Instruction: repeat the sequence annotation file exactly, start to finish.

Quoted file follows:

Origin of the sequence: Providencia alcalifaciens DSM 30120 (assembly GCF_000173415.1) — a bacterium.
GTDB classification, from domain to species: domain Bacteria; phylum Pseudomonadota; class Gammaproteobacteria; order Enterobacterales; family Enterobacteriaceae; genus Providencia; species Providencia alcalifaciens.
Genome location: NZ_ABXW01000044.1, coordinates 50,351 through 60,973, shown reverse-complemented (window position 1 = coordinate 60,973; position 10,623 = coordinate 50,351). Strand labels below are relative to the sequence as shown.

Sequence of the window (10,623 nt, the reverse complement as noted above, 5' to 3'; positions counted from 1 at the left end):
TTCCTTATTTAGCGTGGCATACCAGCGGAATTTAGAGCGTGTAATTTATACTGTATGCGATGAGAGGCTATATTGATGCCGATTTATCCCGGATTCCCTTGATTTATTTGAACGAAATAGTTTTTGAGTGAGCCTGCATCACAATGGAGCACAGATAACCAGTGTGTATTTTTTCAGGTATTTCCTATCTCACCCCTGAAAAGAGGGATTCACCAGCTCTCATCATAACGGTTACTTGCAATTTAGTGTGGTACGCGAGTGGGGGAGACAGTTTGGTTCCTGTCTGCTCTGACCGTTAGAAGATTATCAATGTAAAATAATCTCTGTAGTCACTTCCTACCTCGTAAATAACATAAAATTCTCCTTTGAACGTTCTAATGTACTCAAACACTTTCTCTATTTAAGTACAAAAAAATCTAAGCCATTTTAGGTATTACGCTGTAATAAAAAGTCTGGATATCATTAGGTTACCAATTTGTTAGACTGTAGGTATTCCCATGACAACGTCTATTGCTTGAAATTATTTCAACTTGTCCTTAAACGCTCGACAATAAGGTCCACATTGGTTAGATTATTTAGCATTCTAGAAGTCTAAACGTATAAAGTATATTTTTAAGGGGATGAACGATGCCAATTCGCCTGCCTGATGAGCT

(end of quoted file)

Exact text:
Origin of the sequence: Providencia alcalifaciens DSM 30120 (assembly GCF_000173415.1) — a bacterium.
GTDB classification, from domain to species: domain Bacteria; phylum Pseudomonadota; class Gammaproteobacteria; order Enterobacterales; family Enterobacteriaceae; genus Providencia; species Providencia alcalifaciens.
Genome location: NZ_ABXW01000044.1, coordinates 50,351 through 60,973, shown reverse-complemented (window position 1 = coordinate 60,973; position 10,623 = coordinate 50,351). Strand labels below are relative to the sequence as shown.

Sequence of the window (10,623 nt, the reverse complement as noted above, 5' to 3'; positions counted from 1 at the left end):
TTCCTTATTTAGCGTGGCATACCAGCGGAATTTAGAGCGTGTAATTTATACTGTATGCGATGAGAGGCTATATTGATGCCGATTTATCCCGGATTCCCTTGATTTATTTGAACGAAATAGTTTTTGAGTGAGCCTGCATCACAATGGAGCACAGATAACCAGTGTGTATTTTTTCAGGTATTTCCTATCTCACCCCTGAAAAGAGGGATTCACCAGCTCTCATCATAACGGTTACTTGCAATTTAGTGTGGTACGCGAGTGGGGGAGACAGTTTGGTTCCTGTCTGCTCTGACCGTTAGAAGATTATCAATGTAAAATAATCTCTGTAGTCACTTCCTACCTCGTAAATAACATAAAATTCTCCTTTGAACGTTCTAATGTACTCAAACACTTTCTCTATTTAAGTACAAAAAAATCTAAGCCATTTTAGGTATTACGCTGTAATAAAAAGTCTGGATATCATTAGGTTACCAATTTGTTAGACTGTAGGTATTCCCATGACAACGTCTATTGCTTGAAATTATTTCAACTTGTCCTTAAACGCTCGACAATAAGGTCCACATTGGTTAGATTATTTAGCATTCTAGAAGTCTAAACGTATAAAGTATATTTTTAAGGGGATGAACGATGCCAATTCGCCTGCCTGATGAGCT